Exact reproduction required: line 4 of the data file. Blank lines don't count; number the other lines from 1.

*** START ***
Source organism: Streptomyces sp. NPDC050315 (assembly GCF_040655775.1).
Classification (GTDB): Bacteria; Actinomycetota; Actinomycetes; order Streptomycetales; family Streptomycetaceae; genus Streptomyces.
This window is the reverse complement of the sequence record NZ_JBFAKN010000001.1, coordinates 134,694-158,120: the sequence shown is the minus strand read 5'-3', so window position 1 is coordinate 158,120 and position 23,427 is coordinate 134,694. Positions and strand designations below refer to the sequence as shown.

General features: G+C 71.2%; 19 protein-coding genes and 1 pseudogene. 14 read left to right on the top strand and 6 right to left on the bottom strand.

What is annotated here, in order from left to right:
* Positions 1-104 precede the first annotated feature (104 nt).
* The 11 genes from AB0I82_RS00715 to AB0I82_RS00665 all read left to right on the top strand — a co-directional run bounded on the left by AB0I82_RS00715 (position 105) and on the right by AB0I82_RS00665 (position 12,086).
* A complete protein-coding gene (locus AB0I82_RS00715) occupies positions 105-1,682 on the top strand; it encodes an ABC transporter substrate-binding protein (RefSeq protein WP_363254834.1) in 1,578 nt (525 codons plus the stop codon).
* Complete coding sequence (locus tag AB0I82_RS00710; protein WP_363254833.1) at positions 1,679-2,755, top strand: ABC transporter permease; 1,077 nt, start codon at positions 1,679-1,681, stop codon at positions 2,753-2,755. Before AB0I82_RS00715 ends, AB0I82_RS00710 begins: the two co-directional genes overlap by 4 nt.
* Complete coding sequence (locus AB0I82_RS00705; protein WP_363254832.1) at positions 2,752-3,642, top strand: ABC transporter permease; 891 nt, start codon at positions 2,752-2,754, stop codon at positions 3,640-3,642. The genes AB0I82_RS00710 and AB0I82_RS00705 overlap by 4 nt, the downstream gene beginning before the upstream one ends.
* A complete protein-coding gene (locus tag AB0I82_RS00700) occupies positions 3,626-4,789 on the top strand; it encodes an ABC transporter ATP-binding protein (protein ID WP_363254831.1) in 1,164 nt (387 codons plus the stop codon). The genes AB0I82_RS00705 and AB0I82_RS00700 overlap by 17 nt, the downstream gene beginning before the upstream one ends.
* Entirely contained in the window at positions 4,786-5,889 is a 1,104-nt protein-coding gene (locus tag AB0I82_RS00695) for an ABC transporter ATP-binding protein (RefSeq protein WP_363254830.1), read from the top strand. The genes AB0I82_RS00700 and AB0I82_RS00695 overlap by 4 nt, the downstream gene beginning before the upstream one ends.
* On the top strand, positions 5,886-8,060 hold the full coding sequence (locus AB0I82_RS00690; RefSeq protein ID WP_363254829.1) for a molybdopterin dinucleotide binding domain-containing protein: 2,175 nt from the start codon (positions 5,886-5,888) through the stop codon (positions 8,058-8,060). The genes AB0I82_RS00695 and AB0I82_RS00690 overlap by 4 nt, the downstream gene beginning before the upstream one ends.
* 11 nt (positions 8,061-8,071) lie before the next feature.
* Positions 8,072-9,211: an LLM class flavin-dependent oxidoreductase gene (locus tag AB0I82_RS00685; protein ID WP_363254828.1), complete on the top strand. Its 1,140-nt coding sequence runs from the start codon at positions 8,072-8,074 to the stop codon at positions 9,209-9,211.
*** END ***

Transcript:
General features: G+C 71.2%; 19 protein-coding genes and 1 pseudogene. 14 read left to right on the top strand and 6 right to left on the bottom strand.